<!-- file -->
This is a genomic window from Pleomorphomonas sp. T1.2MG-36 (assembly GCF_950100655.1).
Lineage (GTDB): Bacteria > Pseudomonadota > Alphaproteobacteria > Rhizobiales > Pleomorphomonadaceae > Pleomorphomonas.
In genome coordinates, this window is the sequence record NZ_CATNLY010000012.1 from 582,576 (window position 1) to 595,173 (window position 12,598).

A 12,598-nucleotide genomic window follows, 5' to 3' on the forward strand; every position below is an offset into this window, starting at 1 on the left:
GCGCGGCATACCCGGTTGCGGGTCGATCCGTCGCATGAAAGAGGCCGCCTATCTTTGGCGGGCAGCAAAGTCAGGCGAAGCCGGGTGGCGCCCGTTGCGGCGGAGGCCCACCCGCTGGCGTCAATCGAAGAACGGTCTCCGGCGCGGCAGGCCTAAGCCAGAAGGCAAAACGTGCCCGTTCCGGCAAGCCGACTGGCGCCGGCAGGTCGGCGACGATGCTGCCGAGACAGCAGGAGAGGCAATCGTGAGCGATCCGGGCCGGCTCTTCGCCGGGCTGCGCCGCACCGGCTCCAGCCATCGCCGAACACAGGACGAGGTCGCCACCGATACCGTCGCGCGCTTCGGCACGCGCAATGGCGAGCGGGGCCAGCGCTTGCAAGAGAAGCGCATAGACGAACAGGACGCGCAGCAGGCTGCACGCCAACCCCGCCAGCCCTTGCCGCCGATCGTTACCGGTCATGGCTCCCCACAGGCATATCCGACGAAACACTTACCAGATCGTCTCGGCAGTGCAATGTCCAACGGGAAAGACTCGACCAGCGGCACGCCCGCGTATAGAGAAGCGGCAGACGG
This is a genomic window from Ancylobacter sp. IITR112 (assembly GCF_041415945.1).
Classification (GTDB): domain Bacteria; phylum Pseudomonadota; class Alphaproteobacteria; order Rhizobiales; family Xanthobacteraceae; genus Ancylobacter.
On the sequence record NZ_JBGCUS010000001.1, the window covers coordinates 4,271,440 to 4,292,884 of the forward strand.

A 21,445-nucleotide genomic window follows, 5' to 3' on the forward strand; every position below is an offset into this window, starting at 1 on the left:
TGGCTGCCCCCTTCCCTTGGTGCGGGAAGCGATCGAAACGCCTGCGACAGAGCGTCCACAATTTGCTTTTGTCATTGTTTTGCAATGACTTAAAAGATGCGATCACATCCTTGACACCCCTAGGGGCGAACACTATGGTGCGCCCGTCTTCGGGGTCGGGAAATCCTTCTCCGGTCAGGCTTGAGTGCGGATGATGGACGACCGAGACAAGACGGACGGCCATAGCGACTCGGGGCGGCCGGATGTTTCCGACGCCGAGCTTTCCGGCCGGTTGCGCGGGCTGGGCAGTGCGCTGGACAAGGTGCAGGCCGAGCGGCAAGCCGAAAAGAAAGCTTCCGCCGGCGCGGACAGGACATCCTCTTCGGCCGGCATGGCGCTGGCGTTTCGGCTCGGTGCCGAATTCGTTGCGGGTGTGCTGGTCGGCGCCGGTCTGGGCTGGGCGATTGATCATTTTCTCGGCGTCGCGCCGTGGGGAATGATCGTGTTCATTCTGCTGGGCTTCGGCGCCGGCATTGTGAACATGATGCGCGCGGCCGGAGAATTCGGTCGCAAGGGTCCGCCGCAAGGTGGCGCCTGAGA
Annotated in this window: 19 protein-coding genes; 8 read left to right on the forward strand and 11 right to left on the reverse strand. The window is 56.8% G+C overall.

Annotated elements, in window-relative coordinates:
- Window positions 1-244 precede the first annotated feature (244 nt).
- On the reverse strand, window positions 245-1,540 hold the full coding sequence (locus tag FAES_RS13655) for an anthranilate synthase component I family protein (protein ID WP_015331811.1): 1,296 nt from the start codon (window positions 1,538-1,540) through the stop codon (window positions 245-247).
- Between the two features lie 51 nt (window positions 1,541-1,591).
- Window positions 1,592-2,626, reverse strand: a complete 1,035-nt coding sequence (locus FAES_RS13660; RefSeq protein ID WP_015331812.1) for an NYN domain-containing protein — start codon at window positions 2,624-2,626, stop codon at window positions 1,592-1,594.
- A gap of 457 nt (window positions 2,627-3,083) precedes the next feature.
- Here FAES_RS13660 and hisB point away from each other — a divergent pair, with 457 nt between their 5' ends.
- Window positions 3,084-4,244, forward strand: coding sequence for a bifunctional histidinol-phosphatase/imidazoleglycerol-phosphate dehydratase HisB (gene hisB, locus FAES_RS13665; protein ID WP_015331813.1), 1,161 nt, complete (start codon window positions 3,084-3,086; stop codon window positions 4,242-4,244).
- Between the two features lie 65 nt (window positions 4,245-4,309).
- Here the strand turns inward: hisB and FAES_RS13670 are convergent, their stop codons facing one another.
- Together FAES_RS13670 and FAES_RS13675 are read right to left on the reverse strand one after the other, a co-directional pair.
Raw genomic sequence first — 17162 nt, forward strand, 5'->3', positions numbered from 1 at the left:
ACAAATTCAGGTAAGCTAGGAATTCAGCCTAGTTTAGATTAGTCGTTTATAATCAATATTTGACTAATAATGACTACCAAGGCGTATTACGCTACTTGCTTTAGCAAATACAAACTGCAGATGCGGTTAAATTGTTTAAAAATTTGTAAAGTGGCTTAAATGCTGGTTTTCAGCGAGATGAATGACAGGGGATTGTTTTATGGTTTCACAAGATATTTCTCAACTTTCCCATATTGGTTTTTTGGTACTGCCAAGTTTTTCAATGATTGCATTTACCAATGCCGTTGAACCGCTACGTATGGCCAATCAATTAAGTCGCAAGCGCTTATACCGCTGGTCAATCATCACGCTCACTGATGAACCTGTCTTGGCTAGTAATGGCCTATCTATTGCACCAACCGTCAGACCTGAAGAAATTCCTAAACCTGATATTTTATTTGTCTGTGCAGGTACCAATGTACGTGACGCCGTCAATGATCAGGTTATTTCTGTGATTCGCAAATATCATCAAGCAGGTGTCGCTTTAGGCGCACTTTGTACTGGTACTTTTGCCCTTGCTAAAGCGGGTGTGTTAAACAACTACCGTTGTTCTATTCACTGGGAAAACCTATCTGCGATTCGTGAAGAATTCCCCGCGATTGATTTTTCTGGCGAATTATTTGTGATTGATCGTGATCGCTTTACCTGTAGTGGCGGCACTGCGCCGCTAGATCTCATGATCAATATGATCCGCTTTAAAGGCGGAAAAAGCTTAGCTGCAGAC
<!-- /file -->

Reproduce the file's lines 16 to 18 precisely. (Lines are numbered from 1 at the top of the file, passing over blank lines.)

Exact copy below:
- Window positions 1,592-2,626, reverse strand: a complete 1,035-nt coding sequence (locus FAES_RS13660; RefSeq protein ID WP_015331812.1) for an NYN domain-containing protein — start codon at window positions 2,624-2,626, stop codon at window positions 1,592-1,594.
- A gap of 457 nt (window positions 2,627-3,083) precedes the next feature.
- Here FAES_RS13660 and hisB point away from each other — a divergent pair, with 457 nt between their 5' ends.